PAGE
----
The Business Investment Relief (BIR) legislation was introduced on 6 April 2012 although was subject to amendments from 6 April 2017.
Business Investment Relief provides relief from tax under the remittance basis for non-UK domiciled and UK resident individuals bringing funds to the UK for the purposes of making qualifying investments. Where those funds are invested within 45 days of being brought into the UK, the income or gains which those funds may be made up of are not treated as remitted.
The investment must take the form of a subscription for, or acquisition of, shares or securities (hereafter ‘shares’) of the target company or a loan (whether secured or unsecured) to that company. Two conditions must be satisfied:
The first condition:
The target company is not listed on a recognised stock exchange (investment in AIM companies is possible) and is one of the following eligible companies:
An eligible trading company is one which carried on one or more commercial trades or is preparing to do so in the next five years. Carrying on commercial trades must be substantially what the company does or is reasonably expected to do once it begins trading.
An eligible stakeholder company exists wholly for the purpose of making investments in eligible trading companies and it holds one or more such investments or is preparing to do so within the next five years.
This is a new category. An eligible hybrid company carries on one or more commercial trades or is preparing to do so within the next five years, or it holds one or more investments in eligible trading companies or is preparing to do so within the next five years. To qualify, the carrying on commercial trades and/or making investments in eligible trading companies must constitute substantially all of what it does or is reasonably expected to do once it begins operating.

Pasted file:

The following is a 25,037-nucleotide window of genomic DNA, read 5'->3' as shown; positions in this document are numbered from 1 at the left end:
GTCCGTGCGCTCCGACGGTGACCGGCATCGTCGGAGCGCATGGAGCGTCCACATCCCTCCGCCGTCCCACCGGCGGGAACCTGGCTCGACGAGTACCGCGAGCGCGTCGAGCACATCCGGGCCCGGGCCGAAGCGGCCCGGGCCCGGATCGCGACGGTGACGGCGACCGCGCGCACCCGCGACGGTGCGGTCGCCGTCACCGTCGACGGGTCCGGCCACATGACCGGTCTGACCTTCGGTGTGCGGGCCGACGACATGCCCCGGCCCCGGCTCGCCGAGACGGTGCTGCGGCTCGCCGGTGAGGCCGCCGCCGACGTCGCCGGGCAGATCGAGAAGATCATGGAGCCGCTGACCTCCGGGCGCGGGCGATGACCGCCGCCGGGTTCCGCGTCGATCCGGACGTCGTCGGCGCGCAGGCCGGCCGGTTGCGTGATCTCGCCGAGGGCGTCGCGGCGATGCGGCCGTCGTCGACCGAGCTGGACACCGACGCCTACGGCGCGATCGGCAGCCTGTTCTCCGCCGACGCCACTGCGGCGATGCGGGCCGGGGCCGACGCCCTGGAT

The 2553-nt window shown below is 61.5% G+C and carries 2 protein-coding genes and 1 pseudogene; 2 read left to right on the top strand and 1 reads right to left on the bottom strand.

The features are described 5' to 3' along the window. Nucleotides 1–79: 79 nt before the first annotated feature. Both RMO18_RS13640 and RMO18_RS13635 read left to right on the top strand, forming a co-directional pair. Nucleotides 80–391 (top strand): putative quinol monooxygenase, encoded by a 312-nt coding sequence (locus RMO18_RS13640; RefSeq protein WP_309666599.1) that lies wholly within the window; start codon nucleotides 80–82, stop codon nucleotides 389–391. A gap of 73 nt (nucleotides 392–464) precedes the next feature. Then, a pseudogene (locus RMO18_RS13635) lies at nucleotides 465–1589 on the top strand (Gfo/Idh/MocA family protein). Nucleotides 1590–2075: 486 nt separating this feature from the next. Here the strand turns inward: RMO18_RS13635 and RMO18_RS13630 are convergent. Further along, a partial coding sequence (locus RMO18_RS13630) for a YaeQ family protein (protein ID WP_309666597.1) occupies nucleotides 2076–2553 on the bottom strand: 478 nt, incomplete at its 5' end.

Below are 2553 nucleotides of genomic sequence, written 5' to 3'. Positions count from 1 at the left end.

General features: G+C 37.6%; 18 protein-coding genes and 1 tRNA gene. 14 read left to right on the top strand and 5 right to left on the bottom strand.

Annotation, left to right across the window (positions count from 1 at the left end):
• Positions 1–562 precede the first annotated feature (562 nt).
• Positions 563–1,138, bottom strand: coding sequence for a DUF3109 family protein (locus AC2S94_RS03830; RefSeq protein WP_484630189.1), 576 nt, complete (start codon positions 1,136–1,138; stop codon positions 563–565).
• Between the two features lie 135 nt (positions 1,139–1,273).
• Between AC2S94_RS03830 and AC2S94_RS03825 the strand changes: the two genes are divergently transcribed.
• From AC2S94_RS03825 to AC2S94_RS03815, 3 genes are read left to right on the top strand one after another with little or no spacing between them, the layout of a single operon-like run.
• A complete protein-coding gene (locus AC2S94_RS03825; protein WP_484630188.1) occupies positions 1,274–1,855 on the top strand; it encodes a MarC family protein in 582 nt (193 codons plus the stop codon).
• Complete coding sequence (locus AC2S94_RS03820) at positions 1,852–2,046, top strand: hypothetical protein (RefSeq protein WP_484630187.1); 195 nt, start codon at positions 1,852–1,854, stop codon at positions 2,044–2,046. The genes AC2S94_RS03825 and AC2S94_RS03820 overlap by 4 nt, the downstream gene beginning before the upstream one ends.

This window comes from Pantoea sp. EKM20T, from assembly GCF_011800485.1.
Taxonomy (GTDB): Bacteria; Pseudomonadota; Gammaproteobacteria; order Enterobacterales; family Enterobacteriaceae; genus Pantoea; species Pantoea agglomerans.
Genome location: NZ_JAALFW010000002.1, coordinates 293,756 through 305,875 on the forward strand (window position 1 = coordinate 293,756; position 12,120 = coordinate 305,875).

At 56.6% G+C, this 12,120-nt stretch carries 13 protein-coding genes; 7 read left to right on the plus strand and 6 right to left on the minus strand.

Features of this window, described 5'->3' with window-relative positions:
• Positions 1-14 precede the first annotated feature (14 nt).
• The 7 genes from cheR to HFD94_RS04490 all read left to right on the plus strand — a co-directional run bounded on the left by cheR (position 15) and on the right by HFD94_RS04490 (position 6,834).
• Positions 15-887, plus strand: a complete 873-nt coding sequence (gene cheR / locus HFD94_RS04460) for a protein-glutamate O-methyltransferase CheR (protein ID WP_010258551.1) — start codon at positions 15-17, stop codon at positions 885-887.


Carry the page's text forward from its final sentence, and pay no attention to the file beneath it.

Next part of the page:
An eligible holding company is a member of an eligible trading group or, broadly, of a group that is reasonably expected to become an eligible trading group within the next five years and:
- An eligible trading company in the group is a 51% subsidiary of it, and
- Where the ordinary share capital that it owns in the eligible trading company is owned indirectly, each intermediary in the series is also a member of the group
Trade includes a property development or rental business and certain preliminary activities.
The five year rule was previously a two year rule.
The second condition is that neither the taxpayer nor any ‘relevant person’ (such as a spouse, minor child or grandchild, or related trust or company) has obtained, or become entitled to obtain, any benefit that is directly or indirectly attributable to the making of the investment.
Potential chargeable event
If the investor sells the investment, the original tax relief can be withdrawn unless the funds are taken offshore or reinvested within ninety days. After a disposal, which includes a winding up, there is a period of 45 days for the proceeds to be taken offshore or reinvested, beginning when the proceeds first become available to the investor. The period may be extended in exceptional circumstances.
A ‘potentially chargeable event’ includes:
- A disposal of all or part of the investment
- The company ceases to be eligible
- Value is received by or for the benefit of the taxpayer or a relevant person
- The company remains non-operational five years after the investment was made